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State lawmakers predict problems with REAL ID Act implementation

[JURIST] State lawmakers have expressed concern about possible problems expected to accompany the implementation of the REAL ID Act [PDF text], fearing that they will not be able to comply with the law's requirements before a May 2008 deadline. The legislation, drafted after the Sept 11 attacks and designed to discourage illegal immigration, attempts to make it more difficult for terrorists to fraudulently obtain US driver's licenses and other government IDs by mandating that states require birth certificates or similar documentation and also consult national immigration databases before issuing IDs. The law is also meant to make it more difficult for potential terrorists to board aircraft or enter federal government buildings. Since the law passed Congress [JURIST report] last May, states have said that the compliance process is too large and too expensive to undertake and complete by the deadline. New York City passed a resolution asking that the law be repealed, Kentucky and Washington are currently considering passing such resolutions, and the New Hampshire House passed a bill [text] last week that would allow the state to opt out of compliance with the act entirely.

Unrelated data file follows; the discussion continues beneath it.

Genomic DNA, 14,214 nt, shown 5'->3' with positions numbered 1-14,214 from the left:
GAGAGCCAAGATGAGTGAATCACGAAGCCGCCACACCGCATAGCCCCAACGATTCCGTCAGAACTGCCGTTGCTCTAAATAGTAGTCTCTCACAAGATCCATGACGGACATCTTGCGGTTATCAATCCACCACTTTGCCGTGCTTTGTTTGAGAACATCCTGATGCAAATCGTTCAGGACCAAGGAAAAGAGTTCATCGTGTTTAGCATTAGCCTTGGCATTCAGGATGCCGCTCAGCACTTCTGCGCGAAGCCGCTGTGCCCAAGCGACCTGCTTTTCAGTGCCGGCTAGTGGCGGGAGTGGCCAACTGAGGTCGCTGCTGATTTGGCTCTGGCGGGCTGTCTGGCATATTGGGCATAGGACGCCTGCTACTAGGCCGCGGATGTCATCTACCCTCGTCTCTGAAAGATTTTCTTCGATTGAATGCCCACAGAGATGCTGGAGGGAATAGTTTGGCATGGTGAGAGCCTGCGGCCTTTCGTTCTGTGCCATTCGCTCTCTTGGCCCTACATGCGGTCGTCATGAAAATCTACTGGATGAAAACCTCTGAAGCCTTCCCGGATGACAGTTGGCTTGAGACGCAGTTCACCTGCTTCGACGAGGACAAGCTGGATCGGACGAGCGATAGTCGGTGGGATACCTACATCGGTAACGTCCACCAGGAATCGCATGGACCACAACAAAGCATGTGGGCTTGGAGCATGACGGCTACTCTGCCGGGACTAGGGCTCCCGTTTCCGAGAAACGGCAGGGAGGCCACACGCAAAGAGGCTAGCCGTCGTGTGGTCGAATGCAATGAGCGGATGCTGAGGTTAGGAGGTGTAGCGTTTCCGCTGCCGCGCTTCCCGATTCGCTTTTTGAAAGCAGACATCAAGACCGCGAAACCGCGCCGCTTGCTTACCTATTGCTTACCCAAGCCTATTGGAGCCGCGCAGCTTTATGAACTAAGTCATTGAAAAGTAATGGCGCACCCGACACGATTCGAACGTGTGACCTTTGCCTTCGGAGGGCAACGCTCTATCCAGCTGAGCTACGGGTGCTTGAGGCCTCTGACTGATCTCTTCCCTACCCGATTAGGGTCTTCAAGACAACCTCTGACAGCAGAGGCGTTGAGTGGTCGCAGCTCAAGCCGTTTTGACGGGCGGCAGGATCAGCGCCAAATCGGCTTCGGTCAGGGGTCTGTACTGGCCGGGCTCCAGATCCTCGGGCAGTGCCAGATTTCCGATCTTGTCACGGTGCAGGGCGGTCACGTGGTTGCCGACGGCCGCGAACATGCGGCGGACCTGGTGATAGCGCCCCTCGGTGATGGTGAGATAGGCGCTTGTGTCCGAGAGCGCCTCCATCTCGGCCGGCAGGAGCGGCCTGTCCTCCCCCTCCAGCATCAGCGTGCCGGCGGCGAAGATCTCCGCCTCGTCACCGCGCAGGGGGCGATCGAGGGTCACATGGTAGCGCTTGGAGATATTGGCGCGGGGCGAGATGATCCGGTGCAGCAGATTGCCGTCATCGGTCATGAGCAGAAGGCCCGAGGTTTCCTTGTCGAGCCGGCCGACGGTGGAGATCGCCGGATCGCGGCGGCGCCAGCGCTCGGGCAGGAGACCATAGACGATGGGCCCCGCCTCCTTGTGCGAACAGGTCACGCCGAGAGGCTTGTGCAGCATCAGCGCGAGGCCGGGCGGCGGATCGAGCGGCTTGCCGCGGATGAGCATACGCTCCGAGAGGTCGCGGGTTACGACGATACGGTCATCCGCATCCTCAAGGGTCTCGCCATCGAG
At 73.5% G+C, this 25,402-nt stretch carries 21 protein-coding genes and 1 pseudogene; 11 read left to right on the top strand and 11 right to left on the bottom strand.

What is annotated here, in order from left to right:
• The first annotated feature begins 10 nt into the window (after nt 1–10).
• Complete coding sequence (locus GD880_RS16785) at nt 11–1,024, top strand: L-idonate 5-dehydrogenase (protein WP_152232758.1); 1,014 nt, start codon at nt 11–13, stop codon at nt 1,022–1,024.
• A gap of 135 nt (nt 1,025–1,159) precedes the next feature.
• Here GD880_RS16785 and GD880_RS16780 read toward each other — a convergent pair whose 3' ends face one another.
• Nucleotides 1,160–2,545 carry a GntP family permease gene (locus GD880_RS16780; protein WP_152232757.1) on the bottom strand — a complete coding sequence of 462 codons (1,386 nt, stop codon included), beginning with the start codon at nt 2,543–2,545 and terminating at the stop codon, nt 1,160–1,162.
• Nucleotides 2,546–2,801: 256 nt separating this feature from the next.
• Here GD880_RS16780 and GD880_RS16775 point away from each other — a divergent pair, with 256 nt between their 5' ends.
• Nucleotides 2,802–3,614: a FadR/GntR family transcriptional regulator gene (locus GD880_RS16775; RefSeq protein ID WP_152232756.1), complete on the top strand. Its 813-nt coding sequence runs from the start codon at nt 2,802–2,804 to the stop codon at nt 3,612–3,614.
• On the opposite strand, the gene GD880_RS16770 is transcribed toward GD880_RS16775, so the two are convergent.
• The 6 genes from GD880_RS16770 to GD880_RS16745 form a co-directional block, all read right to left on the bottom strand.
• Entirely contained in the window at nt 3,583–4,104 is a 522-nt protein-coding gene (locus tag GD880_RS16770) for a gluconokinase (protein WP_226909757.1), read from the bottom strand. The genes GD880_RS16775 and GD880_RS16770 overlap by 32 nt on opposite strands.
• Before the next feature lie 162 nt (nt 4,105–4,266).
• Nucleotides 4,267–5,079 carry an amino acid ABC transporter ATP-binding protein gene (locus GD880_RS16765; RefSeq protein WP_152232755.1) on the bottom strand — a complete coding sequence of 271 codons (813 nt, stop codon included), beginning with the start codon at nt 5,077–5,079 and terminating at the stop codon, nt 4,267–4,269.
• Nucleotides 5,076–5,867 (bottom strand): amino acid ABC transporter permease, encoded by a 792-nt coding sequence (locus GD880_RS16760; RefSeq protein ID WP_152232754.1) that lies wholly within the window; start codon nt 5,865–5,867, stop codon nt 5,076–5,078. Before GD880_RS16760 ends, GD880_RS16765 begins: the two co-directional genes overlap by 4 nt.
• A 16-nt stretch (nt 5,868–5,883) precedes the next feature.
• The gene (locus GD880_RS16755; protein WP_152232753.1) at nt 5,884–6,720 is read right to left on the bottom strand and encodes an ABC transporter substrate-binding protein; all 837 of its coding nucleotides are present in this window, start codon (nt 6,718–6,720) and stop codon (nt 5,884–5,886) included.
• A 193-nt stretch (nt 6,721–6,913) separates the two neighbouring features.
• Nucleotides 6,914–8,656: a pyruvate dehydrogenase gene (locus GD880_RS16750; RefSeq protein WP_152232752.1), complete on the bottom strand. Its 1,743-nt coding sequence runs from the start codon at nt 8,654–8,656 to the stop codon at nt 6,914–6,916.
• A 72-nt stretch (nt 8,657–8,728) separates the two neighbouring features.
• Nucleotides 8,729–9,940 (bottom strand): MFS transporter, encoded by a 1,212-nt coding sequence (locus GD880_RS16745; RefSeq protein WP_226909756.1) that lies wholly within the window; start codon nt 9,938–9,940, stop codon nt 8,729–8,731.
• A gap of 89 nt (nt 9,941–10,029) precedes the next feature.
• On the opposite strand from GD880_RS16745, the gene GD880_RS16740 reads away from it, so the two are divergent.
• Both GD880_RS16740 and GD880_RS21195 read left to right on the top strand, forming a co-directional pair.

In response to the states' concerns, the National Governor's Association [official website], the National Conference of State Legislatures [official website], and the American Association of Motor Vehicle Administrators [official website] teamed up and released a report [PDF text] concluding that states are unprepared to implement the law [press release] and may need up to eight years to acquire the requisite money and time to successfully enact the legislation. These organizations hope the report will "bring state concerns about REAL ID to the attention of the Department of Homeland Security." The law's supporters believe that the states' claims are unfounded and that neither money, nor the time allotted for the law's enactments should be a problem. Saturday's New York Times has more.

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Paper Chase is JURIST's real-time legal news service, powered by a team of 30 law student reporters and editors led by law professor Bernard Hibbitts at the University of Pittsburgh School of Law. As an educational service, Paper Chase is dedicated to presenting important legal news and materials rapidly, objectively and intelligibly in an accessible format.

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